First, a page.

Sessions’ Russian controversy continues to boil over

Photo Courtesy of New Republic

Kenneth Pancake

Earlier this month, the Wall Street Journal announced that Attorney General Jeff Sessions had been in contact with Russia’s ambassador during the 2016 presidential campaign. As a result, many leading legislators from both major parties called for Sessions to recuse himself from any potential future investigation regarding the campaign’s contacts with Russia. All this after many Democrats have accused Russia and Trump of rigging the election.

Naturally, in this radically divisive political culture built as a result of the 2016 election, the general public is divided on how to take this news. The truth is that mistakes were made on both sides of the aisle, and in all honesty, that’s a stance that should be taken more often.

Sessions made a bad call in not amending his original statements from the January confirmation hearings, when he was asked two questions regarding the matter. The later-to-be Attorney General stated that “…I did not have communications with the Russians.” More on that later.

Clarification is always important, and Sessions never took the chance to clarify the content of those meetings. Had action been taken then, this would not be a front-page story, and Sessions would most likely not have had to recuse himself from investigation, although it was the right move.

It seems common sense that Sessions resign at that point. After all, he said that “…I did not have communications with the Russians,” right? Didn’t he lie? But that’s where the word ‘context’ comes in. Here is the exact wording of Senator Al Franken’s (D-MN) question:

“If there was any evidence that anyone affiliated with the Trump campaign communicated with the Russian government in the course of this campaign, what would you do?”.

Sessions answered back, “I’m not aware of any of those activities. I have been called a surrogate at a time or two in that campaign and I did not have communications with the Russians.”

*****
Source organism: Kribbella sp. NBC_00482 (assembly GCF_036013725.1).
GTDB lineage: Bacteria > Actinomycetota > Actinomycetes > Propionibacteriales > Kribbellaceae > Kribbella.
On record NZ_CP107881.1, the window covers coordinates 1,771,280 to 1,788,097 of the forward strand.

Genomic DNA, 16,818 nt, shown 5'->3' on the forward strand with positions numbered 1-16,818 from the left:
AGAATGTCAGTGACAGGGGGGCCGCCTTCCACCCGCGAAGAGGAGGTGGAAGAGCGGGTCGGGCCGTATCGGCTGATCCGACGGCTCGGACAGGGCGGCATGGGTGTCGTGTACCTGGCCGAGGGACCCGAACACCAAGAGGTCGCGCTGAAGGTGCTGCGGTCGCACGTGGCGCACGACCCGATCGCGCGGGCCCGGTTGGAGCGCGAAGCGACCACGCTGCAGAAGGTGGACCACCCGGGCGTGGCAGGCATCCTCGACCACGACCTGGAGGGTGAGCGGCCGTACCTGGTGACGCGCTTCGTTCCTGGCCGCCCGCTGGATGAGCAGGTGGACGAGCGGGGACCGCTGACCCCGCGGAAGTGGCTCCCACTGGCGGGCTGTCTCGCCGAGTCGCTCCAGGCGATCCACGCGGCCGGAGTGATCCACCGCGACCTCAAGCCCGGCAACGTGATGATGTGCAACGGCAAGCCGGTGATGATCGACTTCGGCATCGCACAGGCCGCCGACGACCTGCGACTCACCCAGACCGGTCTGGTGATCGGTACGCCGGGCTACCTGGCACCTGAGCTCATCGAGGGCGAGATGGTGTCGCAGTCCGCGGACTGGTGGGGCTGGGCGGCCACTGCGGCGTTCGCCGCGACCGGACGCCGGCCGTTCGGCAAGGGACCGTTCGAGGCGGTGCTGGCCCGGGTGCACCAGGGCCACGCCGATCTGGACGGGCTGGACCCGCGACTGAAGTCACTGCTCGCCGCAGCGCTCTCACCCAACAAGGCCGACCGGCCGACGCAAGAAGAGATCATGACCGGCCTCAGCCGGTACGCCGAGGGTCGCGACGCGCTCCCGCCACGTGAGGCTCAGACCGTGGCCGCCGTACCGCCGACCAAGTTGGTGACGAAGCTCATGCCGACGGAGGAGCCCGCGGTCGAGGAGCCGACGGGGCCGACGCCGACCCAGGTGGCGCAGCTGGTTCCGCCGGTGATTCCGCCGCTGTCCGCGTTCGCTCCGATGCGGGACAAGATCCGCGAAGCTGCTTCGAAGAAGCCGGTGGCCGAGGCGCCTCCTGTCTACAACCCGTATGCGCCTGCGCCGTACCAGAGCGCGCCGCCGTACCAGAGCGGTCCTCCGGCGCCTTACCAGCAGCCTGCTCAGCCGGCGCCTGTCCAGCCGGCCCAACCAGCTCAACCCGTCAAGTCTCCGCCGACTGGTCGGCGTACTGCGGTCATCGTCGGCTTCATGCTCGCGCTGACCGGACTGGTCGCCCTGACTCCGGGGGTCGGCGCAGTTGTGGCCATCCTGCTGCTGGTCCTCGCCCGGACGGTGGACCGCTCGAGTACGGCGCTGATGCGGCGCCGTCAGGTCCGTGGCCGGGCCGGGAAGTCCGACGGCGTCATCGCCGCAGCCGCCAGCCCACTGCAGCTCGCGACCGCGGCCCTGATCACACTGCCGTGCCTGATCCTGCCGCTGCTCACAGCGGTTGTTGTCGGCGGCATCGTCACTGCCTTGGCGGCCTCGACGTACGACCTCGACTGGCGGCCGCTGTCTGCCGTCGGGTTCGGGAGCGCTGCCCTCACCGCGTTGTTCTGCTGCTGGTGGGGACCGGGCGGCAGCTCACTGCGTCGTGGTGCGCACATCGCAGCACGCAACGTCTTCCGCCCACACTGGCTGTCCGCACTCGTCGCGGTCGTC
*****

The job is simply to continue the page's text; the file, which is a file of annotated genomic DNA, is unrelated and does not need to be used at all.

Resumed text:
The question was meant to address the left-wing’s claim that Trump and Putin rigged the election together, so the wording limited the question of Russian contact “…in the course of this campaign.” The second question that Sessions later received in his confirmation hearing was also explicitly limited to the 2016 election.

That was the context of these questions, and in that context, Sessions answered “no.” Remember, Sessions was a Senator at the time of those meetings, and a member of the Armed Services Committee. It is quite standard for a Senator to meet with a foreign ambassador, and that was the explanation given for the meetings.

Context is a basic part of studying any text. Anything taken out of context, after all, could mean anything you want it to. And that is where the left took it, so desperate to bring President Trump an unfilled cabinet and negative news coverage that they began grasping at straws, such as equating a standard meeting with collusion to rig the election. The left-leaning mainstream media rolled along with the false narrative, harboring similar desires.

One might say that we have no proof that Sessions and the Russian ambassador didn’t talk about how to rig the election, and that is correct; however, were the American people ever given proof that Bill Clinton didn’t talk about Hillary’s innocence to Attorney General Loretta Lynch on that airplane in Phoenix, just hours before Lynch would announce her support for whatever decision the FBI would come to regarding Hillary’s emails? What about when Attorney General Eric Holder was help in contempt by the House of Representatives in 2012 for refusing to turn over documents related to the Fast and Furious gun-running sting (That was the first time in American history that the House has held its country’s acting Attorney General in contempt)? Where were the calls of rescue and resignation from the left then?

There were mistakes on both sides, but there is no more proof that Sessions lied about anything than there is for Bill Clinton, Loretta Lynch or Eric Holder. That being said, it was necessary for Sessions to recuse himself to instill confidence into this administration, a much-needed sentiment for this administration.